Context- and density-dependent effects of introduced oysters on biodiversity
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Pacific oysters, Crassostrea gigas, have been introduced throughout much of the world, become invasive in many locations and can alter native assemblage structure, biodiversity and the distribution and abundance of other species. It is not known, however, to what extent their effects on biodiversity change as their cover increases, and how these effects may differ depending on the environmental context. Experimental plots with increasing cover of oysters were established within two estuaries in two different habitats commonly inhabited by C. gigas, (mussel-beds and mud-flats) and were sampled after 4 and 15 months. Within mud-flat habitats, macroscopic species living on or in the substratum increased in richness, Shannon–Wiener diversity and number of individuals with oyster cover. In mussel-bed habitats, however, these indices were unaffected by the cover of oysters except at one estuary after 15 months when species richness was significantly lower in plots with the greatest cover of oysters. Assemblage structure differed with oyster cover in mud-flats but not in mussel-beds, except at 100 % cover in one location and at one time. Within mud-flats at one location and time (of four total tests), assemblages became more homogenous with increasing cover of oysters leading to a significant decrease in β-diversity. These responses were primarily underpinned by the facilitation of several taxa including a grazing gastropod (Littorina littorea), an invasive barnacle (Austrominius modestus) and a primary producer (Fucus vesiculosus) with increasing cover of oysters. Although there were consistent positive effects of C. gigas on mud-flat biodiversity, effects were weak or negative at higher cover on mussel-beds. This highlights the need for the impacts of invasive species to be investigated at a range of invader abundances within different environmental contexts.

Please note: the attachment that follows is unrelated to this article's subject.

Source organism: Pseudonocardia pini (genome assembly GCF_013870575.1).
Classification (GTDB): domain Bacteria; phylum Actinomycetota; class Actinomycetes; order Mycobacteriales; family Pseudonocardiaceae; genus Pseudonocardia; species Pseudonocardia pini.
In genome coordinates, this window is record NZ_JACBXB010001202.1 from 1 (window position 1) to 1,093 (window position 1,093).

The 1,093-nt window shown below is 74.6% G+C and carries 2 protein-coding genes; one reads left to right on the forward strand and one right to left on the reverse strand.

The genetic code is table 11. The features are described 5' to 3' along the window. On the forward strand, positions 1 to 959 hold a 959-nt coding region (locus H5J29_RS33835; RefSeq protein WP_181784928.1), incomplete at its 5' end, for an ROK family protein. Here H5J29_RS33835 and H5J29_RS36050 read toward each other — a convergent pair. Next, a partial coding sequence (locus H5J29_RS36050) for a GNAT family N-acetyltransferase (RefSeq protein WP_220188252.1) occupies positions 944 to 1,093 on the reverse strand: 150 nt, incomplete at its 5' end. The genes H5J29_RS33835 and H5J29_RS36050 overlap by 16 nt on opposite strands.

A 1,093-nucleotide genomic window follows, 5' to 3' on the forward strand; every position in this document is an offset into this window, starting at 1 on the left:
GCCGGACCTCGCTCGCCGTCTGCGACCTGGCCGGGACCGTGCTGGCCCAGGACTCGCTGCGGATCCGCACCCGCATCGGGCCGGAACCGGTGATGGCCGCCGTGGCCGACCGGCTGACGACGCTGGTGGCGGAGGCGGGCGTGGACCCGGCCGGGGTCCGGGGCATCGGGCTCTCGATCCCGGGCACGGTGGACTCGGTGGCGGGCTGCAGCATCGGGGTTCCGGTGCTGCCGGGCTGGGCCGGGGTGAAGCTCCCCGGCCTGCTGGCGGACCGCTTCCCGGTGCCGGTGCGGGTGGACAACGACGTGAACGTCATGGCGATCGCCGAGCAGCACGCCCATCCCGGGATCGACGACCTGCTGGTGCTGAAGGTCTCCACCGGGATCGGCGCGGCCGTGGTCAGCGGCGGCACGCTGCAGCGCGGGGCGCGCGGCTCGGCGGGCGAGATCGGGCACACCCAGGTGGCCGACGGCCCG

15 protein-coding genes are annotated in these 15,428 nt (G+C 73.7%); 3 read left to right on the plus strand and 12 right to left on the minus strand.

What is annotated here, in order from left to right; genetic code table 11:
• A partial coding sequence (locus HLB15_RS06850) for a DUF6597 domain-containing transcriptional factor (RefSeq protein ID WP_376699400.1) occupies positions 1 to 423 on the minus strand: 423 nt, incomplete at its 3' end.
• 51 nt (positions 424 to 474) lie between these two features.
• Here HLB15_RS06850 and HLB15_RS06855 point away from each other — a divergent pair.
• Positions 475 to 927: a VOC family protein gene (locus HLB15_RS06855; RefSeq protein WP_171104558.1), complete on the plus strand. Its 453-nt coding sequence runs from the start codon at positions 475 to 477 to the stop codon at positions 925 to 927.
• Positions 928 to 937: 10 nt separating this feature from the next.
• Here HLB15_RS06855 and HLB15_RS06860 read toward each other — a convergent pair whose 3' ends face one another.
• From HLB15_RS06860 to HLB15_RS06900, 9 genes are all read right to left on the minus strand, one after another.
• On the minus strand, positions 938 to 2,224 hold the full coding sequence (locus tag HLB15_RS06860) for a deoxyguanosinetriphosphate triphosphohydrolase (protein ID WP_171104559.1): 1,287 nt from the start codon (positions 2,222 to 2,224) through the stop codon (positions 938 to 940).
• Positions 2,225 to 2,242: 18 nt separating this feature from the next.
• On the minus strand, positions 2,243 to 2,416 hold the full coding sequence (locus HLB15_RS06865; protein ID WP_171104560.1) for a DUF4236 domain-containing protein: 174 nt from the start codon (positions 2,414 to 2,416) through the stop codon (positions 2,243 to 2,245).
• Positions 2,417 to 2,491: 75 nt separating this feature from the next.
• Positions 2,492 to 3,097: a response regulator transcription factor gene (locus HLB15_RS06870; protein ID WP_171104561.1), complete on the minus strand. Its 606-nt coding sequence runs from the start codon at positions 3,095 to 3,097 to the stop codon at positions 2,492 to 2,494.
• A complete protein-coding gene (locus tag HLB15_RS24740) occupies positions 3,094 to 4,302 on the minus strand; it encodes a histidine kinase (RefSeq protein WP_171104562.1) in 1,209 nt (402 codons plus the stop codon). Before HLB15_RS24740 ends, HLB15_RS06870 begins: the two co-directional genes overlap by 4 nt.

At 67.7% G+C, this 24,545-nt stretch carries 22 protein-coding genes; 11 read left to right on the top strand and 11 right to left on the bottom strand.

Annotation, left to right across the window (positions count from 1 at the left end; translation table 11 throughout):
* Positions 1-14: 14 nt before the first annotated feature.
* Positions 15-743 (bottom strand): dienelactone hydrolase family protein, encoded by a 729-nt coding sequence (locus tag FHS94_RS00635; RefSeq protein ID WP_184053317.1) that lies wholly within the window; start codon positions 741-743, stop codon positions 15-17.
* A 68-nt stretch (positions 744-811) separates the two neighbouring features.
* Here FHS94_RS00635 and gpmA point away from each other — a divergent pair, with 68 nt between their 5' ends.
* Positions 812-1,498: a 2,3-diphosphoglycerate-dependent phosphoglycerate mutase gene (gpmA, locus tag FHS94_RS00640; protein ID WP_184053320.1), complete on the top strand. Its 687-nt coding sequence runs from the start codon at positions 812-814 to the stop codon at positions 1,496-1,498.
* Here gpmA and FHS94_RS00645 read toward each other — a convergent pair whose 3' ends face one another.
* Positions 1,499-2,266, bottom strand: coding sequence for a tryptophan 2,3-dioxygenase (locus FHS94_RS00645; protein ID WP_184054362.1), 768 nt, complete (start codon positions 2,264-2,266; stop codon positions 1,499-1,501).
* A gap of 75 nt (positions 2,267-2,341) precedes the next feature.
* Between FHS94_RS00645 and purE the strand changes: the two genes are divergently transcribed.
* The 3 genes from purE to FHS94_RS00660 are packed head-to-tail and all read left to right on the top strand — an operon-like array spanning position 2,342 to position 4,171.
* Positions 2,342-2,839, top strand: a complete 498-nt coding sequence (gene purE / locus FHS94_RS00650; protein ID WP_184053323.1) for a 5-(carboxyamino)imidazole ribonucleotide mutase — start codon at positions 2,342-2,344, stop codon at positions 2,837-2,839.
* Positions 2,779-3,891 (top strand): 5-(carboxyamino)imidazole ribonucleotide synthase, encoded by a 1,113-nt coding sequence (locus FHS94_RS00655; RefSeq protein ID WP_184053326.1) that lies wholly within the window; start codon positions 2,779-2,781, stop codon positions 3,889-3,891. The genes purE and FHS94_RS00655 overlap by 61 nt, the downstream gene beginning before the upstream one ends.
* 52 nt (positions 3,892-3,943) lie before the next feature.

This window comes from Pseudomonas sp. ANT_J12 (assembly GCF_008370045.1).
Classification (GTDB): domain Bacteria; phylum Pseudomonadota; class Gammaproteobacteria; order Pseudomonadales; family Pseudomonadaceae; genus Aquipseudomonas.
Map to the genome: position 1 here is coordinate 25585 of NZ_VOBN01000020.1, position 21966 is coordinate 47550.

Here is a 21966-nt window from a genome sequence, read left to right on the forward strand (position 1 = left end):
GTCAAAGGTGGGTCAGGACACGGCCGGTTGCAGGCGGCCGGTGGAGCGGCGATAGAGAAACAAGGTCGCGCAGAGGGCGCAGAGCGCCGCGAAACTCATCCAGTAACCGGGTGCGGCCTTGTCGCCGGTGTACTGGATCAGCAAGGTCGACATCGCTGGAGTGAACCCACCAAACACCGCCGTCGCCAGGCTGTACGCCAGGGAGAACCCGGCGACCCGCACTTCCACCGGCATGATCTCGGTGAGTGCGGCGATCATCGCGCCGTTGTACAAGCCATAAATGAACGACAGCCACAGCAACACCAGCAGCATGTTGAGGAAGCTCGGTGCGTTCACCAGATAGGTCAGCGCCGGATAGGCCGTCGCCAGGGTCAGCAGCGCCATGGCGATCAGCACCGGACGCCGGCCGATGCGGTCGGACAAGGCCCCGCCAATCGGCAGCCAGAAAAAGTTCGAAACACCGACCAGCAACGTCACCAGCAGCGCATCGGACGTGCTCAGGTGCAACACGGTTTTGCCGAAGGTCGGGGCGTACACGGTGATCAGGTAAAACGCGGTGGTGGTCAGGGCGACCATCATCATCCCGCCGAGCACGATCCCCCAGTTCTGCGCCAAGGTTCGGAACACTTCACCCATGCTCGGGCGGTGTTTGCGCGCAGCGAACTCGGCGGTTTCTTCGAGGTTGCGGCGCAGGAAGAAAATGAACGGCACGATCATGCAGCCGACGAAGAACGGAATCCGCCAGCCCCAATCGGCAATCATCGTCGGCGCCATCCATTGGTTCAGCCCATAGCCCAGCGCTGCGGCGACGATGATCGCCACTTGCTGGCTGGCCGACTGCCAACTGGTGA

KeywordsInvasive species Biodiversity Ecosystem engineer Environmental context Density-dependent Crassostrea gigas
This research was funded by the project SIMBIOSYS (2007-B-CD-1-S1) as part of the Science, Technology, Research and Innovation for the Environment (STRIVE) Programme, financed by the Irish Government under the National Development Plan 2007–2013, administered on behalf of the Department of the Environment, Heritage and Local Government by the Irish Environmental Protection Agency (EPA). We would also like to thank Bas Boots, the editor Jennifer Ruesink and two anonymous reviewers for helpful comments that helped to improve this manuscript.
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